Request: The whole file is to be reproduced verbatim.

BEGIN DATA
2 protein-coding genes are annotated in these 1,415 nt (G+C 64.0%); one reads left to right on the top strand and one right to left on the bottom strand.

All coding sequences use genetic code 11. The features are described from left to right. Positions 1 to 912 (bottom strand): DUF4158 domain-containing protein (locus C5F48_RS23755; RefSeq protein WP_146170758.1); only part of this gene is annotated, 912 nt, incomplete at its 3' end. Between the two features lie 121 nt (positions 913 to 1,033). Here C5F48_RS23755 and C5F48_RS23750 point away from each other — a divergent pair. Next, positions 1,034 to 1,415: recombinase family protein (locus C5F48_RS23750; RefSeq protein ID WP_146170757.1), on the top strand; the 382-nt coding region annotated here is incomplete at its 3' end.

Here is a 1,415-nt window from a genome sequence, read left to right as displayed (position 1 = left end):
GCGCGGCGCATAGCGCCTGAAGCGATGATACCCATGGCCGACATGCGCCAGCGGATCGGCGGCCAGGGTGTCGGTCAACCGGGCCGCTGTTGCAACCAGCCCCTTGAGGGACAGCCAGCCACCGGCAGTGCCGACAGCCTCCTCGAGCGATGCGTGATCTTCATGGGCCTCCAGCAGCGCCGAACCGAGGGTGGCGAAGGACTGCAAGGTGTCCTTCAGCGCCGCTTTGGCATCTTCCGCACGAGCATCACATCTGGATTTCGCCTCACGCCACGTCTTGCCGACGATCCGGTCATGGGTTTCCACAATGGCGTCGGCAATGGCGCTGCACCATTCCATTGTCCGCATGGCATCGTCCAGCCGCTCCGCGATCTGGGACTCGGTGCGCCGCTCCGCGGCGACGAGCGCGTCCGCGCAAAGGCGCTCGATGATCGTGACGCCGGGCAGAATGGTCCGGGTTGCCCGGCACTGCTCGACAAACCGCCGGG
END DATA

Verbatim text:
2 protein-coding genes are annotated in these 1,415 nt (G+C 64.0%); one reads left to right on the top strand and one right to left on the bottom strand.

All coding sequences use genetic code 11. The features are described from left to right. Positions 1 to 912 (bottom strand): DUF4158 domain-containing protein (locus C5F48_RS23755; RefSeq protein WP_146170758.1); only part of this gene is annotated, 912 nt, incomplete at its 3' end. Between the two features lie 121 nt (positions 913 to 1,033). Here C5F48_RS23755 and C5F48_RS23750 point away from each other — a divergent pair. Next, positions 1,034 to 1,415: recombinase family protein (locus C5F48_RS23750; RefSeq protein ID WP_146170757.1), on the top strand; the 382-nt coding region annotated here is incomplete at its 3' end.

Here is a 1,415-nt window from a genome sequence, read left to right as displayed (position 1 = left end):
GCGCGGCGCATAGCGCCTGAAGCGATGATACCCATGGCCGACATGCGCCAGCGGATCGGCGGCCAGGGTGTCGGTCAACCGGGCCGCTGTTGCAACCAGCCCCTTGAGGGACAGCCAGCCACCGGCAGTGCCGACAGCCTCCTCGAGCGATGCGTGATCTTCATGGGCCTCCAGCAGCGCCGAACCGAGGGTGGCGAAGGACTGCAAGGTGTCCTTCAGCGCCGCTTTGGCATCTTCCGCACGAGCATCACATCTGGATTTCGCCTCACGCCACGTCTTGCCGACGATCCGGTCATGGGTTTCCACAATGGCGTCGGCAATGGCGCTGCACCATTCCATTGTCCGCATGGCATCGTCCAGCCGCTCCGCGATCTGGGACTCGGTGCGCCGCTCCGCGGCGACGAGCGCGTCCGCGCAAAGGCGCTCGATGATCGTGACGCCGGGCAGAATGGTCCGGGTTGCCCGGCACTGCTCGACAAACCGCCGGG